[Top] [All Lists]

New bioacoustic article in J. Comp. Physiol. A

Subject: New bioacoustic article in J. Comp. Physiol. A
From: "Sonja Amoser" <>
Date: Mon, 10 Jan 2011 10:48:42 +0100
Roderick A. Suthers, J. Martin Wild and Gisela Kaplan (2011): Mechanisms of
song production in the Australian magpie. J. Comp. Physiol. A, 197 (1),

Abstract: Australian magpies (Gymnorhina tibicen) are notable for their
vocal prowess. We investigated the syringeal and respiratory dynamics of
vocalization by two 6-month-old males, whose songs had a number of adult
features. There was no strong lateral syringeal dominance and unilateral
phonation was most often achieved by closing the syringeal valve on the
contralateral side of the syrinx. Unlike other songbirds studied, magpies
sometimes used an alternative syringeal motor pattern during unilateral
phonation in which both sides of the syrinx are partially adducted and open
to airflow. Also, in contrast to most other songbirds, the higher
fundamental frequency during two-voice syllables was usually generated on
the left side of the syrinx. Amplitude modulation, a prominent feature of
magpie song, was produced by linear or nonlinear interactions between
different frequencies which may originate either on opposite sides of the
syrinx or on the same side. Pulse tones, similar to vocal fry in human
speech, were present in some calls. Unlike small songbirds, the fundamental
of the modal frequency can be as low as that of the pulse tone, suggesting
that large birds may have evolved pulse tones to increase acoustic
diversity, rather than decrease the fundamental frequency.

For reprints please contact R. A. Suthers (email: 

Sandra Wohlgemuth, Astrid Vogel & Bernhard Ronacher (2011): Encoding of
amplitude modulations by auditory neurons of the locust: influence of
modulation frequency, rise time, and modulation depth. J. Comp. Physiol. A,
197 (1), 61-74.

Abstract: Using modulation transfer functions (MTF), we investigated how
sound patterns are processed within the auditory pathway of grasshoppers.
Spike rates of auditory receptors and primary-like local neurons did not
depend on modulation frequencies while other local and ascending neurons had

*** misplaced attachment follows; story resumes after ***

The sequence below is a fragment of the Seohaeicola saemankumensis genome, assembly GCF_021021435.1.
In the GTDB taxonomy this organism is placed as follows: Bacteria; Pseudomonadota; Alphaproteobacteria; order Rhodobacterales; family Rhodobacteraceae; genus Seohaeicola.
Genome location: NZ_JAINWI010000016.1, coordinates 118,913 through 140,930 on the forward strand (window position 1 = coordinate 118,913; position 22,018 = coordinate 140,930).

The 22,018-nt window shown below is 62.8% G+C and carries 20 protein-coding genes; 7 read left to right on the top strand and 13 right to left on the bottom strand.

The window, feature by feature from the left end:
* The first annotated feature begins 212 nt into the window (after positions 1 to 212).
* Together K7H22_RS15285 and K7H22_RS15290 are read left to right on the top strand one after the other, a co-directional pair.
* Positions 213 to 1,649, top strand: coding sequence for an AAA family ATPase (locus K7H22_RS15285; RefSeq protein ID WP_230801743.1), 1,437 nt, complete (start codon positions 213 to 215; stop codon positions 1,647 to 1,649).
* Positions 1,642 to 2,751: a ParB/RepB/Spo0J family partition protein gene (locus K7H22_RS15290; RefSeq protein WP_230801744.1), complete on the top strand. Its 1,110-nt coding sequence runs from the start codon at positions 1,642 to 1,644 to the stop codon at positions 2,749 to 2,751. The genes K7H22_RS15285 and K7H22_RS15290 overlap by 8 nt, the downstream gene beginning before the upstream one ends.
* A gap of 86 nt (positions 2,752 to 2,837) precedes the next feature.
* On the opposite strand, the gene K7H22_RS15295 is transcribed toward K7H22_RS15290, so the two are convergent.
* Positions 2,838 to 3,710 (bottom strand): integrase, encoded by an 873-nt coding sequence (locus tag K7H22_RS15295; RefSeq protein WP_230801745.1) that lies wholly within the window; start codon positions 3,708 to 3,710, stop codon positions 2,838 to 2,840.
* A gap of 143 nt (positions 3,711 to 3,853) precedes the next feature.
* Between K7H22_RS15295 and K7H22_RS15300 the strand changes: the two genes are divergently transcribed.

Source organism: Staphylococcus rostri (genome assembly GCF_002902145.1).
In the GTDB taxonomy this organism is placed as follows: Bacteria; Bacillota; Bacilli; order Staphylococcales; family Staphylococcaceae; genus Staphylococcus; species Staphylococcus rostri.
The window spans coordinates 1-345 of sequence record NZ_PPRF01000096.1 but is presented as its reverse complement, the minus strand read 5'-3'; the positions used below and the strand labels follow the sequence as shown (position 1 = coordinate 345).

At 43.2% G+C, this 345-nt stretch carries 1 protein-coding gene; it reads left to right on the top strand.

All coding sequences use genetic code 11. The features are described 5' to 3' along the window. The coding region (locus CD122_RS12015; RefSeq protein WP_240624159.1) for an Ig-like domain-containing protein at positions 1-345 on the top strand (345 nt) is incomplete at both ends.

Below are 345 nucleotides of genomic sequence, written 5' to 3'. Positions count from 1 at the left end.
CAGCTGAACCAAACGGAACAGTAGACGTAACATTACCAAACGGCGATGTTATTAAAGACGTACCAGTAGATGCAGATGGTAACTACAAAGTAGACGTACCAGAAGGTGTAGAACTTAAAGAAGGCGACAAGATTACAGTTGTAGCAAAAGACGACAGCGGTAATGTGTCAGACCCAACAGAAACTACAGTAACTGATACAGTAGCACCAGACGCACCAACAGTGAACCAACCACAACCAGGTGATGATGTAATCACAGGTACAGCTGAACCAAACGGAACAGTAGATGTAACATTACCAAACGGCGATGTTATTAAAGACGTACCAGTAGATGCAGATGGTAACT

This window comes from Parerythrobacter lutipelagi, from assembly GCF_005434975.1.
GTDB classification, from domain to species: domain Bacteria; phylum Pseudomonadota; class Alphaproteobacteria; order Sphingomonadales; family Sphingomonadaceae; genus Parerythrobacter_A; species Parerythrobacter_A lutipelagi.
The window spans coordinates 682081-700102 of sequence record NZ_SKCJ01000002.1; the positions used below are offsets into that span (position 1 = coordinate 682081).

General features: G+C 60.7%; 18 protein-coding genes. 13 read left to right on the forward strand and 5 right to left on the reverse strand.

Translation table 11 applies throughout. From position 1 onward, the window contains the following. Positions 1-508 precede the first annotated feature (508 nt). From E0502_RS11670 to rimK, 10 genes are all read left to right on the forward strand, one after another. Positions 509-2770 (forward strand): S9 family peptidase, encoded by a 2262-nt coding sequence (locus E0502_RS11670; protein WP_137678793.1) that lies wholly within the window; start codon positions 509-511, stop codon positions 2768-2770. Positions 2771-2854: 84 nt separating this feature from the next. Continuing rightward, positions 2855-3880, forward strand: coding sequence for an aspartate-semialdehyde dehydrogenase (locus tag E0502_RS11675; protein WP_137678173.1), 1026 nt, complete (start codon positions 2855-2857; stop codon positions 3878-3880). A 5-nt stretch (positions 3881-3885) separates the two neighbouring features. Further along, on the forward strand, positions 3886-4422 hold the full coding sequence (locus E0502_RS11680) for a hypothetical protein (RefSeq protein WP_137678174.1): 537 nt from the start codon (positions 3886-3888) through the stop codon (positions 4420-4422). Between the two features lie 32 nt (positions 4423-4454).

lowpass, bandpass or bandstop properties. Local neurons exhibited broader
dynamic ranges of their rate MTF that extended to higher modulation
frequencies than those of most ascending neurons. We found no indication
that a filter bank for modulation frequencies may exist in grasshoppers as
has been proposed for the auditory system of mammals. The filter properties
of half of the neurons changed to an allpass type with a 50% reduction of
modulation depths. Contrasting to reports for mammals, the sensitivity to
small modulation depths was not enhanced at higher processing stages. In
ascending neurons, a focus on the range of low modulation frequencies was
visible in the temporal MTFs, which describe the temporal locking of spikes
to the signal envelope. To investigate the influence of stimulus rise time,
we used rectangularly modulated stimuli instead of sinusoidally modulated
ones. Unexpectedly, steep stimulus onsets had only small influence on the
shape of MTF curves of 70% of neurons in our sample.

For reprints please contact Bernhard Ronacher (email:

Daniela Trobe, Richard Schuster & Heiner Römer (2011): Fast and reliable
decisions for a dynamic song parameter in field crickets. J. Comp. Physiol.
A, 197(1), 131-135.

Abstract: We investigated the choice of female crickets for a dynamic song
parameter (chirp rate) on a walking compensator, and the underlying neuronal
basis for the choice in the form of discharge differences in the pair of
AN1-neurons driving the phonotactic steering behaviour. Our analysis reveals
that decisions about chirp rate in a choice situation are made fast and
reliably by female crickets. They steered towards the higher chirp rate
after a delay of only 2.2?6 s, depending on the rate difference between the
song alternatives. In this time period, the female experienced only one to
two additional chirps in the song model with the higher rate. There was a
strong correlation between the accumulated AN1 discharge difference and the
amount of steering towards the side with the stronger response.

For reprints please contact Heinrich Römer (email:

Kind regards


Dr. Sonja Amoser
Steinrieglstraße 286
3400 Weidlingbach

<Prev in Thread] Current Thread [Next in Thread>
  • New bioacoustic article in J. Comp. Physiol. A, Sonja Amoser <=

The University of NSW School of Computer and Engineering takes no responsibility for the contents of this archive. It is purely a compilation of material sent by many people to the Bioacoustics-L mailing list. It has not been checked for accuracy nor its content verified in any way. If you wish to get material removed from the archive or have other queries about the archive e-mail Andrew Taylor at this address: andrewt@cse.unsw.EDU.AU